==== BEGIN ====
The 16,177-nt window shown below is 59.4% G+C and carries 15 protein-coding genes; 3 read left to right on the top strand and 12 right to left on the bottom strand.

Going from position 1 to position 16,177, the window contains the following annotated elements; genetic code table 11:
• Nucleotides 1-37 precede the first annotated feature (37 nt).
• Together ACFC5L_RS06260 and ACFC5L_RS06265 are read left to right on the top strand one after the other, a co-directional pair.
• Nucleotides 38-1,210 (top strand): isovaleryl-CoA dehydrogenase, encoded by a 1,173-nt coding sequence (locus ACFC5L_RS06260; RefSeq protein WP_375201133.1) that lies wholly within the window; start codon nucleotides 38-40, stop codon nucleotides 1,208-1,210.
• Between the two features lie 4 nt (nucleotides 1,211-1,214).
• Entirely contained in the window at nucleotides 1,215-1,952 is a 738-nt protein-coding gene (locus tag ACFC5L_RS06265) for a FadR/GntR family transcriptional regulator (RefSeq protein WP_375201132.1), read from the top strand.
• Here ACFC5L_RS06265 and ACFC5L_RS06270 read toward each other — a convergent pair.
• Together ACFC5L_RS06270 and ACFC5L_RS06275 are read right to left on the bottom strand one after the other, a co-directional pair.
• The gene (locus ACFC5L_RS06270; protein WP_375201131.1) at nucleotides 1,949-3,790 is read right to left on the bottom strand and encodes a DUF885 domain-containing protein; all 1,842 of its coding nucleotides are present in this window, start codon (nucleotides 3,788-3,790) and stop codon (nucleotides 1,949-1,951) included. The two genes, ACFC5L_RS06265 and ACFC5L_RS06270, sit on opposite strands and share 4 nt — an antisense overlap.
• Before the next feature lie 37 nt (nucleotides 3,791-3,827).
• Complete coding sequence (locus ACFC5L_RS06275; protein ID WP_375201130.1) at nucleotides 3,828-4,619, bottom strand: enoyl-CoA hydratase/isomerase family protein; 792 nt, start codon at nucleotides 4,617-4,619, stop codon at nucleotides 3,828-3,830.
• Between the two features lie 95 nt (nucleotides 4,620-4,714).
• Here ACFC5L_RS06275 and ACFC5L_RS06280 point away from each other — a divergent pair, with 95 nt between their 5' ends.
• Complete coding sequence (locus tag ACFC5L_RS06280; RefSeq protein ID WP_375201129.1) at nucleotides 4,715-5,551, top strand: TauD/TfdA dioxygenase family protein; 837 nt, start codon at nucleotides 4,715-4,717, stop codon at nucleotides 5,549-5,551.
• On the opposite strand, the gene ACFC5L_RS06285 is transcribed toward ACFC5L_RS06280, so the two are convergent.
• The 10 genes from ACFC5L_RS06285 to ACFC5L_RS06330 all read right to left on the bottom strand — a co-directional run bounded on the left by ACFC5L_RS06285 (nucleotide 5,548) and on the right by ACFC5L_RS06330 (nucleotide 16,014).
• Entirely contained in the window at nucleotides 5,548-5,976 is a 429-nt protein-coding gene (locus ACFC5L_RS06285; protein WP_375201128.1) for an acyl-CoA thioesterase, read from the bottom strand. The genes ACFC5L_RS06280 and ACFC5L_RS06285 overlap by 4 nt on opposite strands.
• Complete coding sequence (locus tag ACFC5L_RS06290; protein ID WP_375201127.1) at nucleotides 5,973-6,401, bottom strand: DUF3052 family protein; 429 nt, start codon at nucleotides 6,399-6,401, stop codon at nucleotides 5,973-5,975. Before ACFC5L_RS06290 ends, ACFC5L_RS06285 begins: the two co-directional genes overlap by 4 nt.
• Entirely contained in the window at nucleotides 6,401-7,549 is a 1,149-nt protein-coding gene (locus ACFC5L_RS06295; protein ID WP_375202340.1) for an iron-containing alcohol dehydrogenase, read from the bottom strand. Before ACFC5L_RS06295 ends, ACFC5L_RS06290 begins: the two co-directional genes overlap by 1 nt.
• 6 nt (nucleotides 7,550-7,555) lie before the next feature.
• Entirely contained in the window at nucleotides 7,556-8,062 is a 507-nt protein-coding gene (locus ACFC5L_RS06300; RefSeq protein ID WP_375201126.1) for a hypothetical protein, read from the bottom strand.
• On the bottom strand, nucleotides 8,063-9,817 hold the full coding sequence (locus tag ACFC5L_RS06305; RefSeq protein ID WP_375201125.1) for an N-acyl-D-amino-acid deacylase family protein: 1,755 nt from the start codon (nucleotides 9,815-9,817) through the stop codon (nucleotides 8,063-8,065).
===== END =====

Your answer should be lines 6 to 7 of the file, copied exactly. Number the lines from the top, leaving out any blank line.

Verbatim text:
• Between the two features lie 4 nt (nucleotides 1,211-1,214).
• Entirely contained in the window at nucleotides 1,215-1,952 is a 738-nt protein-coding gene (locus tag ACFC5L_RS06265) for a FadR/GntR family transcriptional regulator (RefSeq protein WP_375201132.1), read from the top strand.